Applications Will Drive Unified Communications Uptake

The concept has gained broad acceptance; the bread-and-butter details will make the sale.

By Adam Stone | Posted Aug 25, 2008
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If unified communications is the better mousetrap, applications are cheese. For those looking to bring UC solutions to market, practical tools will be the bait to attract potential customers.

This according to The Key to UC Revenue Success: It's the Apps, a new report by telecom trend watcher Light Reading.

"UC users still are much more interested in applications that help them save money and increase productivity than they are in lots of bells, bangs, and whistles," said Denise Culver, research analyst with Light Reading's VOIP Services Insider and author of the report.

While many trappings of next-gen telecom have flash—especially as users embrace the newness of UC with all its fresh-out-of-the-box sheen—customers want to know that this novel platform will deliver the meat-and-potatoes of telecom: cost savings and increased productivity.

The very nature of UC would seem to make big promises of new, practical, substantial functionality, and providers will be expected to deliver.

To this end, Culver foresees a growing demand in the next 12 to 18 months for such tools as unified messaging; fixed/mobile convergence; collaboration tools; groupware features such as e-mail, calendaring, text and chat; and audio/web conferencing.

Culver based her findings on conversations with numerous top-tier players including Aastra Technologies, Microsoft, Cisco Systems, and Mitel Networks, among others. All have UC apps in the works, she said.

Among the various apps drawing attention, Culver sees at least two especially significant user demands emerging within the coming year.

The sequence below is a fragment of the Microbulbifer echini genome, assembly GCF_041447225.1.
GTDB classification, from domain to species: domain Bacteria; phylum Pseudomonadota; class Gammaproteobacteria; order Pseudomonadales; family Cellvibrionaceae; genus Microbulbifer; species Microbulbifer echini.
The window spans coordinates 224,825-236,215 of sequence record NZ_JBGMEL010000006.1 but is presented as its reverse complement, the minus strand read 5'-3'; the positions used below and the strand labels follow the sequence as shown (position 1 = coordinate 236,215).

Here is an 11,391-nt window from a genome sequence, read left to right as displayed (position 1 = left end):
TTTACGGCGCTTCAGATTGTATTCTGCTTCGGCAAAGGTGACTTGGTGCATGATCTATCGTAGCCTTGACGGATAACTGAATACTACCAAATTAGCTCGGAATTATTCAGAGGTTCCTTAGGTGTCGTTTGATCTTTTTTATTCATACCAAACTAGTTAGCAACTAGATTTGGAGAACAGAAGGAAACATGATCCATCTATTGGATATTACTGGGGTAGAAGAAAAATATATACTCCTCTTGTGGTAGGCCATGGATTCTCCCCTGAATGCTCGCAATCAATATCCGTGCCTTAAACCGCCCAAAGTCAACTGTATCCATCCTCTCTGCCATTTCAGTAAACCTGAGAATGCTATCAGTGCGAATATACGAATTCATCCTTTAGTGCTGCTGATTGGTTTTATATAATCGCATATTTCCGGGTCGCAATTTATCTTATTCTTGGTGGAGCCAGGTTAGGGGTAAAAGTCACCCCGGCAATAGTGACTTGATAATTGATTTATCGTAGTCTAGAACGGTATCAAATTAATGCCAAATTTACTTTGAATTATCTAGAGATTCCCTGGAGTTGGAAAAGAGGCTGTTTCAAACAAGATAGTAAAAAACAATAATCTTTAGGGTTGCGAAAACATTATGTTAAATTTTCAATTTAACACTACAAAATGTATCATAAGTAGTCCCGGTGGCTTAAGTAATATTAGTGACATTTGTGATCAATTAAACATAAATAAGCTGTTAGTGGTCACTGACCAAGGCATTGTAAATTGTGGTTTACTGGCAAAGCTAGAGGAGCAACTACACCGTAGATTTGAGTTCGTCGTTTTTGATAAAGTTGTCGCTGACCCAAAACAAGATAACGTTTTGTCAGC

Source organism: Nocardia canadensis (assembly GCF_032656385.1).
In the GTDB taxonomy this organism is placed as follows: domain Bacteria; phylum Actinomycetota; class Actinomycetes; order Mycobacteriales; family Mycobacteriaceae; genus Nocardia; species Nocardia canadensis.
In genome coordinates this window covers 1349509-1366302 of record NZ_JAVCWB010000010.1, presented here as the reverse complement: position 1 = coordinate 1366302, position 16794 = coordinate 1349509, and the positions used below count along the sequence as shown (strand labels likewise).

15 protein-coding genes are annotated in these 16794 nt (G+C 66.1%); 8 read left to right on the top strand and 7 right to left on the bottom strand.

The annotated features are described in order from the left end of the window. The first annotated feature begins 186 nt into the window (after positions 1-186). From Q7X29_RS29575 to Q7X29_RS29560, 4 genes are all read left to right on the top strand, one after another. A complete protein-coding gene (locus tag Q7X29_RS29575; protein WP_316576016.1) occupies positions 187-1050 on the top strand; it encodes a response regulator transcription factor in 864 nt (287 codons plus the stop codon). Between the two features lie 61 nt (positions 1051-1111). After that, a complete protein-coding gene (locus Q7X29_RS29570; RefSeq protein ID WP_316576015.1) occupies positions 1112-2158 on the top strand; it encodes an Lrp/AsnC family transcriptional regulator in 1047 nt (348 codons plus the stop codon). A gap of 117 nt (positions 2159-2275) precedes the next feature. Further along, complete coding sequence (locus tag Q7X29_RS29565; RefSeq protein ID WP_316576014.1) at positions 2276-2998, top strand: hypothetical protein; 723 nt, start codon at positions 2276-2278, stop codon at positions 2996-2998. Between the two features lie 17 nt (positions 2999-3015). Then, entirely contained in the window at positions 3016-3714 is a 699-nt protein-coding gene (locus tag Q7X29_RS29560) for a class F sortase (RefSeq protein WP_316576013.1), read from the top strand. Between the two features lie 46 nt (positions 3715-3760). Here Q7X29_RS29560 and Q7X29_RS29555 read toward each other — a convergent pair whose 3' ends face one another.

First, she said, the Facebook phenomenon is going to seep into the corporate environment. Social networks will soon be as widespread as instant messaging and e-mail, she predicted. As such, many enterprises are going to be looking for ways to incorporate this new mode of interaction into their repertoire, and vendors will do well to have such apps in the pipeline.

Enterprises also are looking for efficient ways to disseminate rich audio and video content among the ranks, and they will be looking to UC as a likely platform to support such apps.

A number of companies have specific applications in the works to address these emerging demands.

Alcatel-Lucent for example is integrating its application networking components with Web 2.0 tools in support of knowledge/social networking, Culver said. She also cited CommuniGate Systems as an active aspirant in the field of rich media with its HD audio and video applications. The company's Flash-based Pronto product integrates e-mail, IM, voice, and video into a Web 2.0-style interface.

While many of the emerging UC apps will apply across a broad swath of the enterprise landscape, there will be some differentiation among different classes of potential end users. It's a point worth noting for developers anticipating a niche play.

In small and mid-size businesses, for example, Culver predicts the demand will be strongest for VoIP, IM, click-to-call, presence, whiteboarding, and conferencing, among other applications.

Take for instance Mitel, which aims to bring unified communications to mid-size business users of Sun Microsystems servers. Its Mitel Communications Suite integrates the company's IP communications platform software with such applications as mobility, Web conferencing, and unified messaging. (The product took a "Best of…" award for VoIP and collaboration at this year's Interop IT conference in La Vegas.)

Larger organizations on the other hand will require a different approach. Culver points for example to a trend toward the use of UC for outbound call notification on college campuses to be used in case of emergency.

Differentiation will occur not just according to the scale of an organization but also according to its specialized needs. The report points to the financial and healthcare sectors as two areas in which vendors already are active in developing specialized programs to operate in the UC environment.

You can slice it by size or dice it by industry sector, but the story will remain the same, at least for the foreseeable future. As Culver puts it so succinctly, "It's the Apps." In the eyes of enterprise users, the true promise of UC lies not in what it can do, but in what it will do. Does it have the muscle to save users money? Will there be apps out there to enhance productivity?

We've seen the mousetrap, users are saying. Now let's see the cheese.

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